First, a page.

3
Pteranodon
Pteranodon

Pteranodon is a genus of pterosaurs which contained some of the largest flying reptiles having wingspans over 6 meters. Pteranodons existed during the late Cretaceous geological period of North America in present day Alabama, Kansas, Wyoming, Nebraska, and South Dakota. Highest fossil specimens of this species have been found than any other pterosaur, and many of them well preserved with complete skulls and articulated skeletons. Although, some scientists believed that Pteranodon was not a dinosaur. However, it is frequently featured in dinosaur media and associated with dinosaurs strongly by the general public. They are divided into two distinct size classes. Adult male Pteranodon were the largest pterosaurs and the largest flying animals before the 20th century. The male Pteranodon had a wingspan of 5.6 meters. Adult females were smaller with 3.8 meters wingspan. They had toothless beaks, similar to birds. They mostly feed on fish because fossilized fish bones have been found in the stomach area of Pteranodon skeleton.

2
Estemmenosuchus
Estemmenosuchus

Estemmenosuchus is a genus of large and early omnivorous therapsid. This dinosaur lived during the middle part of the Middle Permian approximately 267 million years ago. Two species of Estemmenosuchus are characterized by horn-like structures, probably used for intraspecific display. Both species are from the Perm region of Russia. Two other Estemmenosuchus, are now considered females of the species E. uralensis. It had a sprawling posture and could reach a body length of over 3 m. The skull of Estemmenosuchus was massive and long, up to 26 inches in length, possessed different sets of large horns, similar to the antlers of a moose. It had a sprawling posture as described by analyzing its shoulder joints. Two species were found from the Ezhove place near Ochyor in the Perm region of the Russia in 1960. Their skin appears to be smooth with no signs of either hairs or scales. Due to their skulls, it is assumed that they were the scariest dinosaurs at that time.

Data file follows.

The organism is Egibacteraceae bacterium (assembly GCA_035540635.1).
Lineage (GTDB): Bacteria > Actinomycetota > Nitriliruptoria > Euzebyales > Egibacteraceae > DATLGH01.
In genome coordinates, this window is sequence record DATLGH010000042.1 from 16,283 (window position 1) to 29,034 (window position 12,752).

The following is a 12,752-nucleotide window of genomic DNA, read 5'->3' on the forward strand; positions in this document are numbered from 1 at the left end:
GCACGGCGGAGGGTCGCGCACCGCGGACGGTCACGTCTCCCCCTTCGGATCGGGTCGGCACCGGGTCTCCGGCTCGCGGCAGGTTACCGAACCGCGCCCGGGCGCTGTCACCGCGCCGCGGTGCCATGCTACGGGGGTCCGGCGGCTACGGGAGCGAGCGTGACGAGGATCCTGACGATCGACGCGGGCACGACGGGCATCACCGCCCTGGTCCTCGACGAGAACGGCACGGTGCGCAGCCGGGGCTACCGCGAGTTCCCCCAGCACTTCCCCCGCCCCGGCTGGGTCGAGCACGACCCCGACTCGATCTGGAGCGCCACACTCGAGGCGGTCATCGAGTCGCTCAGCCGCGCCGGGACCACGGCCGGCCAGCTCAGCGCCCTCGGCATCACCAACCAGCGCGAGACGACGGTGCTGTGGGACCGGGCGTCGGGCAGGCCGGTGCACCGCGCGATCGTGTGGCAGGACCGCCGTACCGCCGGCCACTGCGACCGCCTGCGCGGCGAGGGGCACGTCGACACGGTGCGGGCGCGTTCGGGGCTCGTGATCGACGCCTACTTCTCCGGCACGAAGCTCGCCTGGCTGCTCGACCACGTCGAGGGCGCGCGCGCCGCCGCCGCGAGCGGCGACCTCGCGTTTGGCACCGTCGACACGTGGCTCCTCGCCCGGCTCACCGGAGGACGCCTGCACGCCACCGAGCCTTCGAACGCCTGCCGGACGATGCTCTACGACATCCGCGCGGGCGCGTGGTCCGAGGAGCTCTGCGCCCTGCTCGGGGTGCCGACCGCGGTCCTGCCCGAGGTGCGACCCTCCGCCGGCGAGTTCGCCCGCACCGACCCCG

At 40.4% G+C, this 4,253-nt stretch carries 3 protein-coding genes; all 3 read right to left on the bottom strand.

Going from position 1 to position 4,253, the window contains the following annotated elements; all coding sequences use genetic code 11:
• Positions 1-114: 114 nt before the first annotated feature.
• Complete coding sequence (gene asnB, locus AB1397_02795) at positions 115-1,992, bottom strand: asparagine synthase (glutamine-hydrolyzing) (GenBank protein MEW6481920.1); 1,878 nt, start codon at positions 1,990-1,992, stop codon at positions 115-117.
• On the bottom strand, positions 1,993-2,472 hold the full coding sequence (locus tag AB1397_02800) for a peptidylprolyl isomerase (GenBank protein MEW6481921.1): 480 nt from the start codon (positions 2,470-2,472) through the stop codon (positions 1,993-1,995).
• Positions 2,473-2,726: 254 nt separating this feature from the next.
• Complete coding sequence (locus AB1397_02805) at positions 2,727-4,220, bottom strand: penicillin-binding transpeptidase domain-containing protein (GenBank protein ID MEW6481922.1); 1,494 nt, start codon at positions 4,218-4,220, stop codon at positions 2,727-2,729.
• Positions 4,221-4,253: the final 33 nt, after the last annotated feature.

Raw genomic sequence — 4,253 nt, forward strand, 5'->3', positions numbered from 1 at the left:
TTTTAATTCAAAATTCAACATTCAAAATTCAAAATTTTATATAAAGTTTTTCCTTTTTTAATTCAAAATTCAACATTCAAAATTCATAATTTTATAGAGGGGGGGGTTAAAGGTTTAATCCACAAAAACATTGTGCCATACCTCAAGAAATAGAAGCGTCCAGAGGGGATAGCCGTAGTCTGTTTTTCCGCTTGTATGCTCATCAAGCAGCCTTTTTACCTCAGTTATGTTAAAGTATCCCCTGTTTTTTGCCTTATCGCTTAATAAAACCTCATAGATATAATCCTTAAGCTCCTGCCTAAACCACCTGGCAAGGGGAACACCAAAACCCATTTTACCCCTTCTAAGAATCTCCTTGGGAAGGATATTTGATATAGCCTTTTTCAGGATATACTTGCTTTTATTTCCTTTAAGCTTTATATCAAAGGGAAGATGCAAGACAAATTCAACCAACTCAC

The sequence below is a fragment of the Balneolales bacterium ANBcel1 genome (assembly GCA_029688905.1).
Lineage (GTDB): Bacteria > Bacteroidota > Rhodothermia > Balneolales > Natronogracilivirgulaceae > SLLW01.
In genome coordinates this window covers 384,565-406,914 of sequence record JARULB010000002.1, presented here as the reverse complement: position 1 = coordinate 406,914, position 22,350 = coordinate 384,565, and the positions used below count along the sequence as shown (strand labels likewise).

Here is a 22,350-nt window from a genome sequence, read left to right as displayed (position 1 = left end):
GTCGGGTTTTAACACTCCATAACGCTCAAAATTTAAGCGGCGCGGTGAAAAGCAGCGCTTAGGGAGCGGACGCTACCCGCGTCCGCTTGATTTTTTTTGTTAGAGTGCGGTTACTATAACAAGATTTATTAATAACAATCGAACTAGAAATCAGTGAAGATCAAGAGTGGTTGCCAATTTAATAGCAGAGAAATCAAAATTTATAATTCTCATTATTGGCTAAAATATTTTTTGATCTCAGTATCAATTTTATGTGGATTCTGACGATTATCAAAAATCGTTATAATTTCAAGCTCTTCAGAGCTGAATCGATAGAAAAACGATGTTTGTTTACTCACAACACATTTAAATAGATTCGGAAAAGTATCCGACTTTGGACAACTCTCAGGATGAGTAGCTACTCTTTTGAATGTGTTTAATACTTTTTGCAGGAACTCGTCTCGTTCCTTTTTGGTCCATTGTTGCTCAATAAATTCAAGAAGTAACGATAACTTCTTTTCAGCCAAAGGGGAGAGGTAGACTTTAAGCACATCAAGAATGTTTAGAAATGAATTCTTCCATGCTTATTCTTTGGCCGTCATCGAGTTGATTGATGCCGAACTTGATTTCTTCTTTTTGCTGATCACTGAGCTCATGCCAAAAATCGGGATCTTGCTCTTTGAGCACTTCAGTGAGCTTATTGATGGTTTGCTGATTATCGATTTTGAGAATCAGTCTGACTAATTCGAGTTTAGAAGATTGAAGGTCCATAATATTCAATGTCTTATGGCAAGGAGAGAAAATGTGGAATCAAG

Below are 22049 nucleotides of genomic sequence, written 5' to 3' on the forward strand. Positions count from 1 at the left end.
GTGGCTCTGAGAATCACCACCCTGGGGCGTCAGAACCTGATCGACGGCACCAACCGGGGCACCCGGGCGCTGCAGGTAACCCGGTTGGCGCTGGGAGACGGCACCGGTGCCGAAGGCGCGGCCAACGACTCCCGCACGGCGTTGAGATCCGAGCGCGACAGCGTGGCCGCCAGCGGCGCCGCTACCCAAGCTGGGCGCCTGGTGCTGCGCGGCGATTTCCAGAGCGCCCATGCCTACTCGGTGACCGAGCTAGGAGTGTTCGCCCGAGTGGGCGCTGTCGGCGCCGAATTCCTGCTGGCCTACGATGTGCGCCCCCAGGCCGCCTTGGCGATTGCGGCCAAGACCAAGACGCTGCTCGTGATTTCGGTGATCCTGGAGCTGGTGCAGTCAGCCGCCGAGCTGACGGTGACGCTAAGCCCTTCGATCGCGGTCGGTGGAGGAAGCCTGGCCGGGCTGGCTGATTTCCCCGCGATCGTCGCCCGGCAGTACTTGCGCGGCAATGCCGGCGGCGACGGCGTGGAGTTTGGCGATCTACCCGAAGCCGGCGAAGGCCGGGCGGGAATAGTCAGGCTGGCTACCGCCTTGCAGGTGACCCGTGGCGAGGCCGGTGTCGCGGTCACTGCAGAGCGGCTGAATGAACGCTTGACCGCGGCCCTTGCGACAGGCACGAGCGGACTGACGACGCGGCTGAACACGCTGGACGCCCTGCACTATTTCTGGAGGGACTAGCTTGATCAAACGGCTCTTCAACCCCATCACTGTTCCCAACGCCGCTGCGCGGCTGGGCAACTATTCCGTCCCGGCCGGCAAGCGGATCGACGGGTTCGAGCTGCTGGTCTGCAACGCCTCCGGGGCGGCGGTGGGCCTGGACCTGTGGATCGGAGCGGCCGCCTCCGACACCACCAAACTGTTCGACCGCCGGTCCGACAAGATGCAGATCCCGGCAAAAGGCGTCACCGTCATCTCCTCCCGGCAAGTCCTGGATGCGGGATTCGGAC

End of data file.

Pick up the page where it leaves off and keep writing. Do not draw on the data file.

1
Rajasaurus
Rajasaurus

Rajasaurus is a genus of carnivorous abelisaurian theropod dinosaur. The fossilized bones of Rajasaurus were discovered between 1982 and 1984 by Suresh Srivastava of the Geological Survey of India. It was found from the Narmada River valley in the Kheda district of Gujrat, India. American and Indian scientist announced it as a new genus of a dinosaur on 13 August 2003. Rajasaurus was an abelisaurid, known to have lived only on landmasses that were part of supercontinent Gondwana including Madagascar, Africa, India, and South America. Rajasaurus is an island Dinosaur that had separated from the Indian landmass about 20 million years ago. Rajasaurus was identified from a skeleton including a part of the skull, hip bones, backbone, parts of the hind legs and tail. This species measured about 6.6 meters in length. It was one of the scariest dinosaurs of ancient times.